Take the 2-minute tour ×
Stack Overflow is a question and answer site for professional and enthusiast programmers. It's 100% free, no registration required.

What dose the ( $$ ) do in this code. I have programmed Perl for a long time but never came across this syntax until recently when I opened a very old Perl .plx file

These rows prevent me from upgrading to a more modern Perl version.

sub help( $$ ){


The reason it affects me is because I get an error message stating that the help function was called before it was declared. Any idea of how I can solve this without removing the ( $$ ) block??

share|improve this question
What errors do you get when you try to upgrade? –  dan1111 Oct 25 '12 at 8:24

3 Answers 3

up vote 7 down vote accepted

That's a function prototype, which is used to specify the number and types of arguments that the subroutine takes. See the documentation.

Since it's in the current documentation, I don't see why it's preventing you from upgrading.

Is the error you're getting help called too early to check prototype? Here's the explanation from the perldiag documentation:

(W prototype) You've called a function that has a prototype before the parser saw a definition or declaration for it, and Perl could not check that the call conforms to the prototype. You need to either add an early prototype declaration for the subroutine in question, or move the subroutine definition ahead of the call to get proper prototype checking. Alternatively, if you are certain that you're calling the function correctly, you may put an ampersand before the name to avoid the warning. See perlsub.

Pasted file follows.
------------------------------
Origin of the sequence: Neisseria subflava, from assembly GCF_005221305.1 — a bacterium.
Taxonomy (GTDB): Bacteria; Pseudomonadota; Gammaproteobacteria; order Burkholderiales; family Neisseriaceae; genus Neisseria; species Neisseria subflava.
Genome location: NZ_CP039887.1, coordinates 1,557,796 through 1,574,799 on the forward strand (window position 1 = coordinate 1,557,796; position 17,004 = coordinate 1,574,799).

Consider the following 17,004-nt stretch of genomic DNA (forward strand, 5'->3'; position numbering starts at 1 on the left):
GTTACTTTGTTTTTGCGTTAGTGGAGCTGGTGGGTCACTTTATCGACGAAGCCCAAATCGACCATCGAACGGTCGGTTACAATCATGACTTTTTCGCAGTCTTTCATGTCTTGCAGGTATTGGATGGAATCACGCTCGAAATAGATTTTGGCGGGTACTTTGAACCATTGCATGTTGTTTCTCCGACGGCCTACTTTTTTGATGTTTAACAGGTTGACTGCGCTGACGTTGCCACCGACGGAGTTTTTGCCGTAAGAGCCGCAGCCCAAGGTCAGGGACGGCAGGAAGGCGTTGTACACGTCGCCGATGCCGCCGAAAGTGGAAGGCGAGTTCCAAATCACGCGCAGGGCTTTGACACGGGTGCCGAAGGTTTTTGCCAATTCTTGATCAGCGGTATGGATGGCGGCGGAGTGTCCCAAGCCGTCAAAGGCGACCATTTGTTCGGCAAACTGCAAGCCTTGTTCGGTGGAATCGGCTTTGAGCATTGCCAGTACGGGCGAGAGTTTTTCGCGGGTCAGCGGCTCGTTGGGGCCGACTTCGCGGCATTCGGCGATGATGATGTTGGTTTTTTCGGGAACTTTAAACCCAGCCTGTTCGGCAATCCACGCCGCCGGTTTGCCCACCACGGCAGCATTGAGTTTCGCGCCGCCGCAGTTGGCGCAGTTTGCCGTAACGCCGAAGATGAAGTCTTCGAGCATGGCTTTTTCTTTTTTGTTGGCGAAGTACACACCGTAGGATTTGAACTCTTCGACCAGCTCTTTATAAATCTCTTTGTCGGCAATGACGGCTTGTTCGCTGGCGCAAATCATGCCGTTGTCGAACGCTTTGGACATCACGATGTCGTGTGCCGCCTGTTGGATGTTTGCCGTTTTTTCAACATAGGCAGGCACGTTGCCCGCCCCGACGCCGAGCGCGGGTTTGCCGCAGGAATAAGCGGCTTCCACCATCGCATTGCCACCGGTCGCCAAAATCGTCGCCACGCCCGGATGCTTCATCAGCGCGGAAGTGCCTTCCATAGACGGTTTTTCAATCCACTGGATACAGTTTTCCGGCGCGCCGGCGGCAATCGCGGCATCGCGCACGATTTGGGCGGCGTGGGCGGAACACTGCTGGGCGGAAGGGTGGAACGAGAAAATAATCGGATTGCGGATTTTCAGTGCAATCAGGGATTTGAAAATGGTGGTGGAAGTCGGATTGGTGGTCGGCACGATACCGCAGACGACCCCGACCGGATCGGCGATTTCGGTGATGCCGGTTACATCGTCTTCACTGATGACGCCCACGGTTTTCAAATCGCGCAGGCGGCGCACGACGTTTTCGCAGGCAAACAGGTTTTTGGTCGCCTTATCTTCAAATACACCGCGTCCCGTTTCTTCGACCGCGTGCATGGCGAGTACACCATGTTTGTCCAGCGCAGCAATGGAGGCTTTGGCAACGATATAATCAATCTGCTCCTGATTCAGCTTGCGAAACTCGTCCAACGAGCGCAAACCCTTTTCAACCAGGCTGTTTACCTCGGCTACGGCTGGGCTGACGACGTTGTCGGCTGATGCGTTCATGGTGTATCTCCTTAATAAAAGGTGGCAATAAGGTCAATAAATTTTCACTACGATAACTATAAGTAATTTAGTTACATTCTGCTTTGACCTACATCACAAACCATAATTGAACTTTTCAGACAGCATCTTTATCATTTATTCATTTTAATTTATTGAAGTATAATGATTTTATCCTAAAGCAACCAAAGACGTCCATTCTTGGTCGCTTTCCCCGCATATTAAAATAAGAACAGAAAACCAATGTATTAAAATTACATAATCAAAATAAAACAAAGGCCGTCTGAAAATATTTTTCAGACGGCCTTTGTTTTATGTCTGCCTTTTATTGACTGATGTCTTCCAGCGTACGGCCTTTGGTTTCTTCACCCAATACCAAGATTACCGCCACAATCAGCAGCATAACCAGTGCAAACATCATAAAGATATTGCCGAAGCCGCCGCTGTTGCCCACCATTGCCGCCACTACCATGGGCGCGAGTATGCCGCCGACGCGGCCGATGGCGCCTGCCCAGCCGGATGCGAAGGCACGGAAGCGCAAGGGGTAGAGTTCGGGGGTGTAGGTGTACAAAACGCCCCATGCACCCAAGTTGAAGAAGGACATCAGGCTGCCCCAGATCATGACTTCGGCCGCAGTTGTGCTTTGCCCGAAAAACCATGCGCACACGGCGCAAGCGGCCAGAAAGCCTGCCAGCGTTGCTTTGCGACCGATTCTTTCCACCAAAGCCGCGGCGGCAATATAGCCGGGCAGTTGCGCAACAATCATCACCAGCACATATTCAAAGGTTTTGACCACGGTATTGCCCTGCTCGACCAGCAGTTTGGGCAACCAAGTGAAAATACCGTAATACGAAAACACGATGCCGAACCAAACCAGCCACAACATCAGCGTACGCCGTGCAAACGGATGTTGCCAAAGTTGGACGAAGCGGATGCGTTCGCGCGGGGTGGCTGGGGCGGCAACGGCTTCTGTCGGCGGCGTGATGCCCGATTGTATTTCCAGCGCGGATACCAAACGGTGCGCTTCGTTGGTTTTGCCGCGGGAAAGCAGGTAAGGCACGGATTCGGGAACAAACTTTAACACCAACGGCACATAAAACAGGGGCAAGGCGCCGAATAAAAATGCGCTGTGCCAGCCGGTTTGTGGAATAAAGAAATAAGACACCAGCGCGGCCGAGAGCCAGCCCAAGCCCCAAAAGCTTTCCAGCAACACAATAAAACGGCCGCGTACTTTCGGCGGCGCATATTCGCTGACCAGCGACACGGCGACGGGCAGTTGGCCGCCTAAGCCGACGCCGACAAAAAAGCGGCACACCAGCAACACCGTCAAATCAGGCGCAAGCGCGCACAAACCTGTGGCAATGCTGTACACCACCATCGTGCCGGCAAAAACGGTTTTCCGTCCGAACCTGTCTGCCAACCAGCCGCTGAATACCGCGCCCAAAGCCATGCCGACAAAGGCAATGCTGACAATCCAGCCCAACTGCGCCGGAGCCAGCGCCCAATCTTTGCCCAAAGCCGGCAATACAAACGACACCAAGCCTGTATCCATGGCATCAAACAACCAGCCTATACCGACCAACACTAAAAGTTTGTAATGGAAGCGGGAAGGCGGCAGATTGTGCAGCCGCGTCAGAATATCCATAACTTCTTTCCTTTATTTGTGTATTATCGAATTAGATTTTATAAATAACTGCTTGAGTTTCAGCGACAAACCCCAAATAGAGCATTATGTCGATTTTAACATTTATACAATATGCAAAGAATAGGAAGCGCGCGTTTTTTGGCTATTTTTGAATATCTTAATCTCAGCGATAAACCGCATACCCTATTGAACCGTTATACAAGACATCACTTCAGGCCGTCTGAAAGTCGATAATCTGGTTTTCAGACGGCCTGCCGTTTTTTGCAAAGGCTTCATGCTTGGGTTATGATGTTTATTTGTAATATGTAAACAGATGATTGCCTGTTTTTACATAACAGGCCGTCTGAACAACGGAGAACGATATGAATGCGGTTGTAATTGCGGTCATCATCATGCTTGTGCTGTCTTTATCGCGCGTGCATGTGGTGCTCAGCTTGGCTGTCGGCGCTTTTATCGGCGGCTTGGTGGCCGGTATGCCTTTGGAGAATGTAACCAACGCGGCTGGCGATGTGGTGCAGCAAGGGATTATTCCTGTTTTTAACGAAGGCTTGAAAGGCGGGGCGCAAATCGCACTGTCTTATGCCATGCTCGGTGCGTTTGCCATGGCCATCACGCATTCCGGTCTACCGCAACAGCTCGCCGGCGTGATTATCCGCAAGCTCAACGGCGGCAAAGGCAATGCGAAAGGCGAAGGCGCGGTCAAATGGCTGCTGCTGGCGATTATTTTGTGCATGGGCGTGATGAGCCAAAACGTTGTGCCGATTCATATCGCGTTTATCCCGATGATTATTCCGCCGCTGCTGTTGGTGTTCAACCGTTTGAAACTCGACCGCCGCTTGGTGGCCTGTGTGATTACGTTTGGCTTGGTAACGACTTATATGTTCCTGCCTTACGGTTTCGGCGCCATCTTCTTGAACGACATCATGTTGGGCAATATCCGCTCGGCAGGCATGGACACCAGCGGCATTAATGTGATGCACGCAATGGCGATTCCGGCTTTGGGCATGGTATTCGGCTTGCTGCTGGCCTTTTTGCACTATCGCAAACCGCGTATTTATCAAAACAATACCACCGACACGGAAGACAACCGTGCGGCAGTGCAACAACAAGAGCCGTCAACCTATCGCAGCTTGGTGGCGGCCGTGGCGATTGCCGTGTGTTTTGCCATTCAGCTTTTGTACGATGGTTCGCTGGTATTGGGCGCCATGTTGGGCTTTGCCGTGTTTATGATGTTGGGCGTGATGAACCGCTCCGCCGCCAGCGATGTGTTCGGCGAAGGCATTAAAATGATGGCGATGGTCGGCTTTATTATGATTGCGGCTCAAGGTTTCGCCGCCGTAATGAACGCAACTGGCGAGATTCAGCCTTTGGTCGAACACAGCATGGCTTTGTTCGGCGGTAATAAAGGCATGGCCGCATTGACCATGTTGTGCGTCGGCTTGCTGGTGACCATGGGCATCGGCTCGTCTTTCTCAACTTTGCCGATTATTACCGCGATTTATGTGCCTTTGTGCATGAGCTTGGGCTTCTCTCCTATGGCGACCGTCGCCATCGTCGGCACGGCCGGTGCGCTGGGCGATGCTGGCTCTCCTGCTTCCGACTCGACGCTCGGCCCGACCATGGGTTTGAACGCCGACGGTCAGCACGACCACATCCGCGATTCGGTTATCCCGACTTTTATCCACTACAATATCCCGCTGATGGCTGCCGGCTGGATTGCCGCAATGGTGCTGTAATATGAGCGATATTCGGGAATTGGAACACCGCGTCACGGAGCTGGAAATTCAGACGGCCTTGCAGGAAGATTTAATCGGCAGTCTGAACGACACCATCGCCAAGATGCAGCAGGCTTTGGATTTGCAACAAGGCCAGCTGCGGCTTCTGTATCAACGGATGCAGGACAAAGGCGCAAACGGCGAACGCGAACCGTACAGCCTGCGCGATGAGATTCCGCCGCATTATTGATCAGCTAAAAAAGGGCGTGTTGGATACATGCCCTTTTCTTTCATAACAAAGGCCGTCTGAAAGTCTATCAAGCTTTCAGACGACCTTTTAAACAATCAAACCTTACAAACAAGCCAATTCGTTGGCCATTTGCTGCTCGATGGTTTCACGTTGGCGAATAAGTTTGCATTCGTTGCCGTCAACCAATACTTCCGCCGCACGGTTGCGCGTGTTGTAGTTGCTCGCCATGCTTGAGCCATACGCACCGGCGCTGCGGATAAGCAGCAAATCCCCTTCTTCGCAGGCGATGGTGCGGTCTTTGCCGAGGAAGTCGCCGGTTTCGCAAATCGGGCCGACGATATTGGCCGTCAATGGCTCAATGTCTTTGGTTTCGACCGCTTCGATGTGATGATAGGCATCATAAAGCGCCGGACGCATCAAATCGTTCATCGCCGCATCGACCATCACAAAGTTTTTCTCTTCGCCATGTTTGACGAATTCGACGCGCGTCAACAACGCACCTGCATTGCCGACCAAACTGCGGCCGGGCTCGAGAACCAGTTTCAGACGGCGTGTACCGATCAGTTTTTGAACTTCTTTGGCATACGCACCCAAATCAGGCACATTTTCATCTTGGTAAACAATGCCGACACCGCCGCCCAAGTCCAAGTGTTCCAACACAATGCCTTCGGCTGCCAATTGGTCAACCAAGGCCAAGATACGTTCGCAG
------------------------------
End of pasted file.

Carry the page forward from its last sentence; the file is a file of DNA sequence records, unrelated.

share|improve this answer
The reason it affects me is because I get an error message stating that the help function was called before it was declared. Any idea of how I can solve this without removing the ( $$ ) block?? –  Pablo Karlsson Oct 25 '12 at 8:52
See updated answer. But I'm surprised the code ever worked if the calls were before the prototype. –  Barmar Oct 25 '12 at 9:11
I don't find it surprising that warning/error behavior in a case like this has changed. In Perl, there is no general requirement that a sub's prototype come before the call. This is only a special case relating to enforcing the prototype. –  dan1111 Oct 25 '12 at 10:23
Perl's prototypes do not "specify the number and types of arguments." See Why are Perl 5's function prototypes bad? –  Michael Carman Oct 25 '12 at 16:54

The are called prototypes. This particular one says that the sub routine expects to be called with exactly 2 scalar variables. Although prototypes are sometimes useful, mostly they are not.

If you can drop them depends on the rest of the code...

share|improve this answer

It's a prototype. The $$ specifies that the help function expects two arguments and that they should each be evaluated in scalar context. Note that this does not mean that they are scalar values! Perl's prototypes aren't like prototypes in other languages. They allow you to define functions that behave like built-in functions: parentheses are optional and context is imposed on the arguments.

sub f($$) { print "@_\n" }
my @a = ('a' .. 'c');
f(@a, 'd'); # prints "3 d"

I'm guessing that the error message you're seeing is

help() called too early to check prototype

which means that Perl saw a call to the function before it saw the declaration of the function and knew about the prototype. This means that the prototype wasn't enforced and the call may not behave as expected.

my @a = ('a' .. 'c');
f(@a, 'd'); # prints "a b c d"
sub f($$) { print "@_\n" }

To fix the error you need to either move the subroutine definition before the call, or add a declaration before the call.

sub f($$); # forward declaration
my @a = ('a' .. 'c');
f(@a, 'd'); # prints "3 d"
sub f($$) { print "@_\n" }

All of this should have absolutely nothing to do with your ability to upgrade to a newer version of Perl.

share|improve this answer

Your Answer


By posting your answer, you agree to the privacy policy and terms of service.

Not the answer you're looking for? Browse other questions tagged or ask your own question.